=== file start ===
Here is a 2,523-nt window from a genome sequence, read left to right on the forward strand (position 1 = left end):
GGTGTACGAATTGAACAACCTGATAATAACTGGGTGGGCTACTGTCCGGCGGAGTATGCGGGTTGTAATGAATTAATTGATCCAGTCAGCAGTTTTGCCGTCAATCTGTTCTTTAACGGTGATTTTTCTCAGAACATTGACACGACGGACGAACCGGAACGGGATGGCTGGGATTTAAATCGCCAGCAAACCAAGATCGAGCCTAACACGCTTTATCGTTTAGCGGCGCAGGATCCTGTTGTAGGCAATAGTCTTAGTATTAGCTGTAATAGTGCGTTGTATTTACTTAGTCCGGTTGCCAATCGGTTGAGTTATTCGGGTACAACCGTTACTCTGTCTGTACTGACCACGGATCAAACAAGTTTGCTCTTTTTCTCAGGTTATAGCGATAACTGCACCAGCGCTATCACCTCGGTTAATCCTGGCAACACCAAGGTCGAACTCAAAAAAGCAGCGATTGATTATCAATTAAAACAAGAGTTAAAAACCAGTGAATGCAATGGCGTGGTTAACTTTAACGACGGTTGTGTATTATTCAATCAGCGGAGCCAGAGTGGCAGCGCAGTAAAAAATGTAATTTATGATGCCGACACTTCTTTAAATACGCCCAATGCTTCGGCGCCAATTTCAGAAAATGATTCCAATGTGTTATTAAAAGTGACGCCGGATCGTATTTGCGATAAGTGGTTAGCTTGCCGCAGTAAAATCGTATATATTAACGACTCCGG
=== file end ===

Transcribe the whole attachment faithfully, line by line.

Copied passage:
Here is a 2,523-nt window from a genome sequence, read left to right on the forward strand (position 1 = left end):
GGTGTACGAATTGAACAACCTGATAATAACTGGGTGGGCTACTGTCCGGCGGAGTATGCGGGTTGTAATGAATTAATTGATCCAGTCAGCAGTTTTGCCGTCAATCTGTTCTTTAACGGTGATTTTTCTCAGAACATTGACACGACGGACGAACCGGAACGGGATGGCTGGGATTTAAATCGCCAGCAAACCAAGATCGAGCCTAACACGCTTTATCGTTTAGCGGCGCAGGATCCTGTTGTAGGCAATAGTCTTAGTATTAGCTGTAATAGTGCGTTGTATTTACTTAGTCCGGTTGCCAATCGGTTGAGTTATTCGGGTACAACCGTTACTCTGTCTGTACTGACCACGGATCAAACAAGTTTGCTCTTTTTCTCAGGTTATAGCGATAACTGCACCAGCGCTATCACCTCGGTTAATCCTGGCAACACCAAGGTCGAACTCAAAAAAGCAGCGATTGATTATCAATTAAAACAAGAGTTAAAAACCAGTGAATGCAATGGCGTGGTTAACTTTAACGACGGTTGTGTATTATTCAATCAGCGGAGCCAGAGTGGCAGCGCAGTAAAAAATGTAATTTATGATGCCGACACTTCTTTAAATACGCCCAATGCTTCGGCGCCAATTTCAGAAAATGATTCCAATGTGTTATTAAAAGTGACGCCGGATCGTATTTGCGATAAGTGGTTAGCTTGCCGCAGTAAAATCGTATATATTAACGACTCCGG